• On average, sales teams save 5 hours every week by automating day-to-day tasks. (Source: Automate.io Customer Data)

  • 57% of sales professionals are making more phone calls in their daily activities than in previous years. (Source: The LinkedIn State of Sales Report 2020)

  • Before COVID-19, 52% of people said that traditional sales interactions were the most important, compared to 48% who said digital-enabled interactions were.

  • Post-pandemic, that has swung 18% points, so now 66% of people say that digital-enabled interactions are most important (Source: McKinsey B2B Decision Maker Pulse Survey, April 7, 2020)

  • 43% of companies think that sales representatives need to improve their ability to prioritize accounts in daily activities to focus selling efforts (Source: Sales Performance Optimization Study, CSO Insights)

3. Key Sales Metrics and Key Performance Indicators

Most KPIs revolve around collecting, nurturing, and managing leads. There are plenty of tools that can make selling easier for your team, so they can better reach their goals. 

Identify your key metrics and key performance indicators that matter for each major function in your sales organization and analyze those metrics on a daily or weekly basis. Every rep should report on the same set of metrics. For example, strategic account executives who own a small number of accounts should always report on their complete list of accounts each week.

When reporting to other parts of the organization, make sure you consistently present these metrics. This will help the CEO and other executives understand what drives success in the sales organization.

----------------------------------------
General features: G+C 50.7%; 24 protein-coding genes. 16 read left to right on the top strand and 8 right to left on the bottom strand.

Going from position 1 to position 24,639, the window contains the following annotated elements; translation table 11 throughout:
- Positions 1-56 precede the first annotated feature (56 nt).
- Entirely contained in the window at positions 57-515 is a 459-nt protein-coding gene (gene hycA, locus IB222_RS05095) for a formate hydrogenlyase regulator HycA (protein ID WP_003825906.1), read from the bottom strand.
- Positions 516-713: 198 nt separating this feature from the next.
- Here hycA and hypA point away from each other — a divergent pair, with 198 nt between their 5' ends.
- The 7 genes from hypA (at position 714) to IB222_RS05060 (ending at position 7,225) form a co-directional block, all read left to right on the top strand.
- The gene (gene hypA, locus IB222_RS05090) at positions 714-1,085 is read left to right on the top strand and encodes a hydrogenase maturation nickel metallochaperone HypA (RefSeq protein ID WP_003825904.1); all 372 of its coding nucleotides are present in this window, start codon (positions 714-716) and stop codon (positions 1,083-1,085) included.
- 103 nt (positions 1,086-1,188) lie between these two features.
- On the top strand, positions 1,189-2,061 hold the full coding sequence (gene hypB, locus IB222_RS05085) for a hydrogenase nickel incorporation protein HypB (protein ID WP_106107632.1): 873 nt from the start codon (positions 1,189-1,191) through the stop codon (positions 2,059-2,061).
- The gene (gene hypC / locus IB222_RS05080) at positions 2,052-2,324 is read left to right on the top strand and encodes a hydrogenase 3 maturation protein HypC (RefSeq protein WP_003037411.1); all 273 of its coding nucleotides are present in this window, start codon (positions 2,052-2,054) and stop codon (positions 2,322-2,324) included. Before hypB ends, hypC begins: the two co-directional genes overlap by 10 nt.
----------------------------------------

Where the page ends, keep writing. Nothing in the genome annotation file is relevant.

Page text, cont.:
With only 34% of sales teams reaching their performance goals, sales managers must try to remove more obstacles that can stop your team from achieving their goals. Regular feedback sessions are essential for keeping your sales team aligned, as well as providing opportunities for either party to raise concerns or potential issues relating to their KPIs.

  • According to research by the Sales Management Association, 90% of all companies that use a formal, guided sales process were ranked as the highest performing.

  • Sales agents who spend at least 3 hours every day on sales-related activities are more satisfied with their job. (Source: Sales Insights Lab, 2021)

  • 77% of salespeople say selling collaboratively with other departments helps them reach their set goals. (Source: CSO Insights, 2020) 

  • A Salesforce survey revealed that 60% of sales professionals say collaborative selling has increased productivity and improved metrics by more than 25%.

4. Leads & Supply Statistics: